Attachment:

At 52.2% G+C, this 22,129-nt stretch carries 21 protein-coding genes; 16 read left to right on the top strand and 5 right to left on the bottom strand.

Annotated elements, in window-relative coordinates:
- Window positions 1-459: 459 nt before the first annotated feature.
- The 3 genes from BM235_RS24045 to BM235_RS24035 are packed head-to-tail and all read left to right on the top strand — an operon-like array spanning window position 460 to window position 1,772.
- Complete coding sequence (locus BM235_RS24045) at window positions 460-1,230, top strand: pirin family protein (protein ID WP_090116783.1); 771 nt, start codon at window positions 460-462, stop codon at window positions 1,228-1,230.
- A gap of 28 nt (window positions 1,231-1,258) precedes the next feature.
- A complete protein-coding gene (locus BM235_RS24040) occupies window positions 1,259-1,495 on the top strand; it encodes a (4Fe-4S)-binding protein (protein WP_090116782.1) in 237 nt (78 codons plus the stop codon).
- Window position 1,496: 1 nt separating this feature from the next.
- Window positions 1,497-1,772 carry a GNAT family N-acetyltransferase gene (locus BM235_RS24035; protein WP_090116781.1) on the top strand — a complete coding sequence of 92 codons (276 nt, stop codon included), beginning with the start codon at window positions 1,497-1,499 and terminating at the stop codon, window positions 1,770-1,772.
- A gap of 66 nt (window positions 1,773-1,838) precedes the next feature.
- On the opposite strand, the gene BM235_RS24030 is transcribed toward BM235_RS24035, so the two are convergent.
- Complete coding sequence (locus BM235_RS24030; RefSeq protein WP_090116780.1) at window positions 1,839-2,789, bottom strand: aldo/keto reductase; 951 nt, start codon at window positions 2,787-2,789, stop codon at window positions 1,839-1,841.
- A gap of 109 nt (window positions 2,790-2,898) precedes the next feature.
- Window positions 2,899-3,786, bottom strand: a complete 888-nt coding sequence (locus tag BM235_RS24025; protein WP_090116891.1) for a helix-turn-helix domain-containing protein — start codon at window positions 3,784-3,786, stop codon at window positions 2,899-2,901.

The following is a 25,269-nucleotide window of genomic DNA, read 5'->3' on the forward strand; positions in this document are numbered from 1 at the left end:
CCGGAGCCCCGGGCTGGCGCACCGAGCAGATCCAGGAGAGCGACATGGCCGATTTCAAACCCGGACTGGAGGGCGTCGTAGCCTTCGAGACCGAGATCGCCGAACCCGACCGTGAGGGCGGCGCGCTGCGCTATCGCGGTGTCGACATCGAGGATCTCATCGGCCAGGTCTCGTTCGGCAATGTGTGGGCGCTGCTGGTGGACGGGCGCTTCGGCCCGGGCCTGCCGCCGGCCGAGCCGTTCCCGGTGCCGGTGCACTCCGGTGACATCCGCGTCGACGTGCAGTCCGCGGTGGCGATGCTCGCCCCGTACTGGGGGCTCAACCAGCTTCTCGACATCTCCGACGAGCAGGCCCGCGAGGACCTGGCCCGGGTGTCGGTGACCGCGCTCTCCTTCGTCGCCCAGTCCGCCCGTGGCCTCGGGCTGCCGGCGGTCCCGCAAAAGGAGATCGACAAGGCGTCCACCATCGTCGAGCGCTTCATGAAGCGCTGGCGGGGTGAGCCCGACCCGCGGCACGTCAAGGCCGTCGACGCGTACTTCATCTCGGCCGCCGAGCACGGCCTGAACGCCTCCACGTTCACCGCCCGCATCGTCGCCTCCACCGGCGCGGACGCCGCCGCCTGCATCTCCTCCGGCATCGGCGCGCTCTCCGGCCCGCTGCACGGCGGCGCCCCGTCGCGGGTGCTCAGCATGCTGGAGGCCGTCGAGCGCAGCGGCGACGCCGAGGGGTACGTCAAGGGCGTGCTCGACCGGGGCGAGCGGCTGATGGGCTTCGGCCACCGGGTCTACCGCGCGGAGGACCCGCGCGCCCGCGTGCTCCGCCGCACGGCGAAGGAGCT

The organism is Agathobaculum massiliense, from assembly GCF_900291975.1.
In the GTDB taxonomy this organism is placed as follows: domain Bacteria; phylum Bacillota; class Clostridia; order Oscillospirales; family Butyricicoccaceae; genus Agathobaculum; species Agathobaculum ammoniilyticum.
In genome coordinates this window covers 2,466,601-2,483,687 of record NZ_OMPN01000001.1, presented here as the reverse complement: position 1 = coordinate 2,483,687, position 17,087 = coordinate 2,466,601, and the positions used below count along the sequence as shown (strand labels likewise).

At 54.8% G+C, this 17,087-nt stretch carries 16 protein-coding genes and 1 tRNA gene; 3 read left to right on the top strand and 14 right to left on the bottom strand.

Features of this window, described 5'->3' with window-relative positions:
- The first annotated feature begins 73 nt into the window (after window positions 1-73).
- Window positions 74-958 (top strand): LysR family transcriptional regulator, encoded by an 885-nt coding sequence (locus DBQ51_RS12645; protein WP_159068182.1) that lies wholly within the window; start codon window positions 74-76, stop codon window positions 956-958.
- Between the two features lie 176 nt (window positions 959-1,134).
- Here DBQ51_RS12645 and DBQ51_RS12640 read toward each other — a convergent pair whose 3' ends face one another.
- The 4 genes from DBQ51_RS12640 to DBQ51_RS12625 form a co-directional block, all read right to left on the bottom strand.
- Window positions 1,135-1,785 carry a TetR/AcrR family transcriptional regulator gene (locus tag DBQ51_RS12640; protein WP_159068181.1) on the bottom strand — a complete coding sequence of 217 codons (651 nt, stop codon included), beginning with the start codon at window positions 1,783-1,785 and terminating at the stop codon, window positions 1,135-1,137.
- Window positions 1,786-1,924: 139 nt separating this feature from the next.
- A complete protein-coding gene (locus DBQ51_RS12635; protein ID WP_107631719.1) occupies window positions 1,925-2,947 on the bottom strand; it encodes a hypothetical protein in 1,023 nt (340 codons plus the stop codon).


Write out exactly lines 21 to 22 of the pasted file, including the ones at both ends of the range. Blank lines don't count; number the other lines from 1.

Features of this window, described 5'->3' with window-relative positions:
- The first annotated feature begins 73 nt into the window (after window positions 1-73).